Finally, provide employee training on how to handle an SEC interview. Employees should be courteous and responsive when asked questions. Ensure that employees are knowledgeable and able to converse about the firm’s risk management processes and specifically those that are applicable to the employee’s designated duties.
Throughout the process, the CCO should attend all employee interviews performed by the SEC and maintain detailed notes of questions asked. This helps keep track of what was discussed and also allows reflection on any items which may require clarification.
Current Focuses of the Regulators
Based on recent examinations, we are providing the following risk management tips to help guide you through responding to recent examination focus areas, which include among other things: performance advertising, social media, pay-to-play disclosure of higher risk products (e.g. use of derivatives, insider trading, due diligence and conflicts of interest).
Below are some additional tips to promote survival of an SEC exam:
- During the initial interview, provide a written presentation that includes information on affiliates, products and services offered and what types of risk controls the firm has in place.
- Always be able to demonstrate the effectiveness of the firm’s compliance program.
- Take any identified (and agreed upon) remedial action during the SEC exam – before a deficiency letter is sent.
- Provide requested documents in a prompt and organized manner.
- Maintain copies of all interview notes and documents provided, as part of the firm’s books and records.
- Have written procedures in place that outline steps the firm and its employees should take during regulatory examinations.
Collectively, this will help to achieve your overall objective: illustrating the firm’s allure of compliance.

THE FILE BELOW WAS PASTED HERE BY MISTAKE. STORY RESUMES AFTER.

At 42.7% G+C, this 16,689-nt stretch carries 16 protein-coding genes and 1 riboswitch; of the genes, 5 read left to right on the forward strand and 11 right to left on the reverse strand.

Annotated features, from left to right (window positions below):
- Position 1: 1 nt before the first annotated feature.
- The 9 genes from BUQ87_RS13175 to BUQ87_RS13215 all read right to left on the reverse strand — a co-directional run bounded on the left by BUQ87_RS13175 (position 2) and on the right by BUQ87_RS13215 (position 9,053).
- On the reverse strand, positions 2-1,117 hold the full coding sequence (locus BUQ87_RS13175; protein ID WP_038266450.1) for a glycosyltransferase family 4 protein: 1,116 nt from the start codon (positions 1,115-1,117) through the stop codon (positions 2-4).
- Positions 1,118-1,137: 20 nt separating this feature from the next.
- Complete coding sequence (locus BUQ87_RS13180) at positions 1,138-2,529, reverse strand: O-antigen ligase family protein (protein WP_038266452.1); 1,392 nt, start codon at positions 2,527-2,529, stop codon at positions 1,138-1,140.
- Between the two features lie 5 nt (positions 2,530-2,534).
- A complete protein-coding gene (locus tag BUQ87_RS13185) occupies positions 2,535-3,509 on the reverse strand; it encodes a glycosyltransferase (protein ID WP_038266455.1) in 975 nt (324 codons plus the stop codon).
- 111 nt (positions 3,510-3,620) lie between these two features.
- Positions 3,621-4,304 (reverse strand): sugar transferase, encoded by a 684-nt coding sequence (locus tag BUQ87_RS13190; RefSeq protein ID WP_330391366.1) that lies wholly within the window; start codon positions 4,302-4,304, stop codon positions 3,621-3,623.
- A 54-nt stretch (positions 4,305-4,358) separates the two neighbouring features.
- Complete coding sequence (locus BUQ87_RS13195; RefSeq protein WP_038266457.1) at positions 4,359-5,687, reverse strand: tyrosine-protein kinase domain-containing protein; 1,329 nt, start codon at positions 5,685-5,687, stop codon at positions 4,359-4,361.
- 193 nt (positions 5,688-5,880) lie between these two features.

Demonstrate the Robustness of Your Compliance Program
One of the SEC’s primary objectives during an examination is to determine the strength of a firm’s compliance program. In 2004, the SEC adopted rule 206(4)-7 under the Advisers Act that requires SEC registered advisory firms to have a named CCO, adopt specific written policies and procedures to prevent violations of the federal securities laws and to annually review those policies and procedures to ensure compliance.
The following characteristics generally help to formulate a solid backbone to a good compliance program:
- Ability to identify and mitigate firm risks;
- Identification and disclosure of all firm conflicts of interest;
- Implementation of detailed policies, procedures and internal controls that help manage compliance and prevent violations of federal securities laws, and
- Continual review of the program to ensure adequacy.
As we are about to enter the 3rd Quarter of 2010, this is an ideal time to reflect upon your readiness for an SEC or other regulatory examination. The key to survival is taking the time now, before examiners come in, to ensure the adequacy and effectiveness of the firm’s compliance program, and clear communication of the firm’s culture of compliance by senior management which should be embraced by all employees.
For more information, or to learn about how JLG may be of assistance, please do not hesitate to contact us at (619) 298-2880.
Author: Tina L. Mitchell, Senior Paralegal; Michelle L. Jacko, Esq., Managing Partner Jacko Law Group, PC (JLG). JLG works extensively with investment advisers, broker- dealers, investment companies, hedge funds and banks on legal and regulatory compliance matters.
This article is for information purposes and does not contain or convey legal advice. The information herein should not be relied upon in regard to any particular facts or circumstances without first consulting with a lawyer.
1 A copy of the list may be found on the SEC website at www.sec.gov